DSU to partner with nonprofit on student virus testing
DOVER – Delaware State University will be the first historically Black college and university (HBCU) to comprehensively test returning students for the COVID-19 virus under a new partnership with Testing for America (TFA).
The nonprofit established by leading academics, engineers and entrepreneurs aims to make low-cost, highly reliable testing abundant in order to begin safely reopening U.S. schools, businesses and more. It is rolling out an ambitious testing plan for HBCUs with funding from the Thurgood Marshall College Fund and the United Negro College Fund.
At DSU, up to 3,000 students, staff and faculty will be tested frequently in combination with other safety protocols such as social distancing, a hybrid of virtual and in-person classes, mandatory masks and contact tracing. While DSU was the first school to begin the testing, another six HBCUs have since become partners, and more are in the process of joining, according to officials.
DSU President Tony Allen announced his university’s affiliation Tuesday in an interview on NBC’s “Today” show along with Wilmington otolaryngologist Dr. Joan Coker, who serves as an adviser to TFA.
“Health disparities in particular affect people of color throughout this country, and COVID is also affecting communities of color and our students,” Allen said. “We think it’s very important to protect their safety, and also make sure that we can continue their continuity of education so they can get to the finish line.”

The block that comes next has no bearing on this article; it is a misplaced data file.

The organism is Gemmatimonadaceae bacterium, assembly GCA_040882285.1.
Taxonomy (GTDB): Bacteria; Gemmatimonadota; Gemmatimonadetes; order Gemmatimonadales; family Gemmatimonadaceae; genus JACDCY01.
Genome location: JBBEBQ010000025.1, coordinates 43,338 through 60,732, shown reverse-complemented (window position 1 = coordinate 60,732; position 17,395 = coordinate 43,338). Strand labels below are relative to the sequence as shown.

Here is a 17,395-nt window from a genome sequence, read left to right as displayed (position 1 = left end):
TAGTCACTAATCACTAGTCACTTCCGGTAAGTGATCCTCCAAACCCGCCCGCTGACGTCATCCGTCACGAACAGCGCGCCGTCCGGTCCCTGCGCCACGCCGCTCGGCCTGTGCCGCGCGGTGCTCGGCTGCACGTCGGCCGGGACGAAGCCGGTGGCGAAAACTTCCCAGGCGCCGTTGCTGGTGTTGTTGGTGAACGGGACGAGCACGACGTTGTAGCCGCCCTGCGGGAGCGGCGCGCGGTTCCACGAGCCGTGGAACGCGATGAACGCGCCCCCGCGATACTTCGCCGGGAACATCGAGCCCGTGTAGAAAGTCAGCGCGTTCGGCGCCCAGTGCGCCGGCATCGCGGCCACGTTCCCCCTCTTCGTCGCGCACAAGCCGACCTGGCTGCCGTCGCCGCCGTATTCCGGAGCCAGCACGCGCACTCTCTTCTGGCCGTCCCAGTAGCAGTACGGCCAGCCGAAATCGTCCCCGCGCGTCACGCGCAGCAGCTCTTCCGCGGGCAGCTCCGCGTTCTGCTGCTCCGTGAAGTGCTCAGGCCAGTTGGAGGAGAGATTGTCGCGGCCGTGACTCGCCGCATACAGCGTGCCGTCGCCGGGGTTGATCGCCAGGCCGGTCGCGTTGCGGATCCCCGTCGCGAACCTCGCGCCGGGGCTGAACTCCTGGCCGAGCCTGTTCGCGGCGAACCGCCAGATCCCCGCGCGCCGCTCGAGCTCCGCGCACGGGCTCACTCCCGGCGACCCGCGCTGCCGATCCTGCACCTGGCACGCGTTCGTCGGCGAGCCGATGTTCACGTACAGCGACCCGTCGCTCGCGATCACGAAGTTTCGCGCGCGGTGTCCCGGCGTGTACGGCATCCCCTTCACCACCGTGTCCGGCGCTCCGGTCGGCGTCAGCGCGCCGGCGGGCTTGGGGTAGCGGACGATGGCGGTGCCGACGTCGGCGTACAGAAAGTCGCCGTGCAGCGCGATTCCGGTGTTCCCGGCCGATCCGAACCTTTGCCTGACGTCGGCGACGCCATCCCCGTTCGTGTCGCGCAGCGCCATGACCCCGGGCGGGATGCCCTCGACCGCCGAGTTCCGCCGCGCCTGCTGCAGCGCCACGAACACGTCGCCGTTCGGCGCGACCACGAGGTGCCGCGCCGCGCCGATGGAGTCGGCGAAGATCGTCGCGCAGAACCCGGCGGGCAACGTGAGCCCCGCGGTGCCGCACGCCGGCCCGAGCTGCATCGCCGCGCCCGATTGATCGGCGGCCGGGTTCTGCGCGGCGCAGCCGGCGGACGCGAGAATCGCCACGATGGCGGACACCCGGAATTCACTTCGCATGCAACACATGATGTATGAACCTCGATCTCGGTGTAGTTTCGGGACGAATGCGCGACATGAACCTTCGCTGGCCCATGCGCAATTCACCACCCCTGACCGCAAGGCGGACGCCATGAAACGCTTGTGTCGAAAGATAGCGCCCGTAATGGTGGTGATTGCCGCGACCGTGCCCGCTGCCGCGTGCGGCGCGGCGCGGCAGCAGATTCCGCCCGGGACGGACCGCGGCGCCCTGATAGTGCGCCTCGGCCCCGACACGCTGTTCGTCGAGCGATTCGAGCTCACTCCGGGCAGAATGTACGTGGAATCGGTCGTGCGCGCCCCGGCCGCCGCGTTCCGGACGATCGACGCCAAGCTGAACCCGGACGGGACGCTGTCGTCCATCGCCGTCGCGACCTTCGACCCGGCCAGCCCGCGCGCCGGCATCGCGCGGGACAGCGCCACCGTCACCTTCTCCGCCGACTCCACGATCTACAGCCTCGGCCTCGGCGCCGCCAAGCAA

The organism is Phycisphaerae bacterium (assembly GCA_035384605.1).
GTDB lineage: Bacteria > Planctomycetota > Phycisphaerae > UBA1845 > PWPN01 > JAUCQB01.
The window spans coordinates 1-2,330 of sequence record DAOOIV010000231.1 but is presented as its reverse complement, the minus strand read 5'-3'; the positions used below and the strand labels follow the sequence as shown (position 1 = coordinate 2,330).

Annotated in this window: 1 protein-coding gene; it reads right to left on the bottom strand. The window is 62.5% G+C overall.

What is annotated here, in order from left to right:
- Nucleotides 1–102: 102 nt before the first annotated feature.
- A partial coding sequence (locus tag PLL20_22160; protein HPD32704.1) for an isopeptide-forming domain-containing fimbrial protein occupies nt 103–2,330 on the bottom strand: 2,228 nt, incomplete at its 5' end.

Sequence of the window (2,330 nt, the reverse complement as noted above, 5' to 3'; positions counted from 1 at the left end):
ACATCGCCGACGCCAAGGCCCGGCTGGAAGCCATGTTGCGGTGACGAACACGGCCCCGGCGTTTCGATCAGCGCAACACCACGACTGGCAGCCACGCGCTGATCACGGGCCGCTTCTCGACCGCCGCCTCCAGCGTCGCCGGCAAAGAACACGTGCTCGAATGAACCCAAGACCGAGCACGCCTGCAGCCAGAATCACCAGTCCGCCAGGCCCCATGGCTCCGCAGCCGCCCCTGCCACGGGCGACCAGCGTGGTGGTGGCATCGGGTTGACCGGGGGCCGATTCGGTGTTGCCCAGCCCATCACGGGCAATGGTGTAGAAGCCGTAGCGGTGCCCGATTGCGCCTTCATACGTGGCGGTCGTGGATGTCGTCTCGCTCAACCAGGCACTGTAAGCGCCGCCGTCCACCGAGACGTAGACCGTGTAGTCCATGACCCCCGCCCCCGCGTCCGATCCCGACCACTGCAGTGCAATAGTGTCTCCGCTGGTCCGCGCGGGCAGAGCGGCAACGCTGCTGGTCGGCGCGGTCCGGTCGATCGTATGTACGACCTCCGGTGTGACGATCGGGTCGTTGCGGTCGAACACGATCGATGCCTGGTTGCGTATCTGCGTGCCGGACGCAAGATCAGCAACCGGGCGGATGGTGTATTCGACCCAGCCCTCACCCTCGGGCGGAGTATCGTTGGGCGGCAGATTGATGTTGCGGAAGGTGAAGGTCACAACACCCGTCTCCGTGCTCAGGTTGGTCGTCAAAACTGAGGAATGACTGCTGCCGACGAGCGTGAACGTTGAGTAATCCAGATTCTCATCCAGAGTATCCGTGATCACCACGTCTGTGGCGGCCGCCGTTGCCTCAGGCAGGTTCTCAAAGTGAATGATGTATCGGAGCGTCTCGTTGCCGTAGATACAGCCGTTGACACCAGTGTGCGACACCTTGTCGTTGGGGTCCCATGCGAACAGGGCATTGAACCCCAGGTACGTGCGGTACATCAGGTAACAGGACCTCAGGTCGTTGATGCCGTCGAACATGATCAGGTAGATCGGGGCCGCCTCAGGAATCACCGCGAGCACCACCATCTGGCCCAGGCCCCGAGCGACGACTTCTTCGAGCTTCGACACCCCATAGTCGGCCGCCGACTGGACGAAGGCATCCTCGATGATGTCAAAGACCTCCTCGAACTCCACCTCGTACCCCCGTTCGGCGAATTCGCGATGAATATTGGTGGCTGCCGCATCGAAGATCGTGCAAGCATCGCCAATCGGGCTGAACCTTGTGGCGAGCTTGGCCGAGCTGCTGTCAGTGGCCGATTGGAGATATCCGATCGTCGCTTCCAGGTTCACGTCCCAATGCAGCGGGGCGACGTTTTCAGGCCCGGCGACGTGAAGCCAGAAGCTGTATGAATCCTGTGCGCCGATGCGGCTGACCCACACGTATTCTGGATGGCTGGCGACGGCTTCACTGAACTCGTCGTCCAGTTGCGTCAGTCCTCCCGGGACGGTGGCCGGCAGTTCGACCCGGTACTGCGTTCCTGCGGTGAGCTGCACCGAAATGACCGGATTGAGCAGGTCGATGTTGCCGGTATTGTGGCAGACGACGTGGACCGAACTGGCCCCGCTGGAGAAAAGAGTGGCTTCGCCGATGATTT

Allen explained that students returning to Dover for the fall semester will be required to be tested before and after they arrive on campus. Faculty, staff and students will also be regularly tested throughout the semester to ensure the virus is not spreading on campus, he added. Should a student test positive, Allen said that DSU has set aside a dormitory to act as a quarantine station while he or she recovers.
Coker explained that through partnerships with Cerner, a global health care technology company, and Illumina, the world leader in genomic sequencing, TFA is able to test widely at HBCUs with the philanthropic support. She said that tens of thousands of tests that look for the virus’s genetic presence could be completed in a day, and they have hope of doing as many as 100,000 a day. The results are expected to be returned in 24 to 34 hours – considerably faster than many other commercially available tests that can take up to a few days for results.
“It’s not new technology, it’s just an upgrade to the technology. We don’t have anything that no one else has,” Coker said. “The vendors are ready to go, and we’re ready to roll with them.”
While the funding from The Thurgood Marshall College Fund and The United Negro College Fund will support testing at campuses of some of the nation’s 107 HBCUs, TFA said that it is currently in active discussions with K-12 schools, other higher education institutions and businesses across the country, as well as seeking additional philanthropic supporters and major donors to sponsor testing initiatives.
“This will be the model,” Coker said of how all universities should reopen campuses. “So not only do we have a seat at the table as HBCUs, we may be able to set the table under these circumstances.”
By Jacob Owens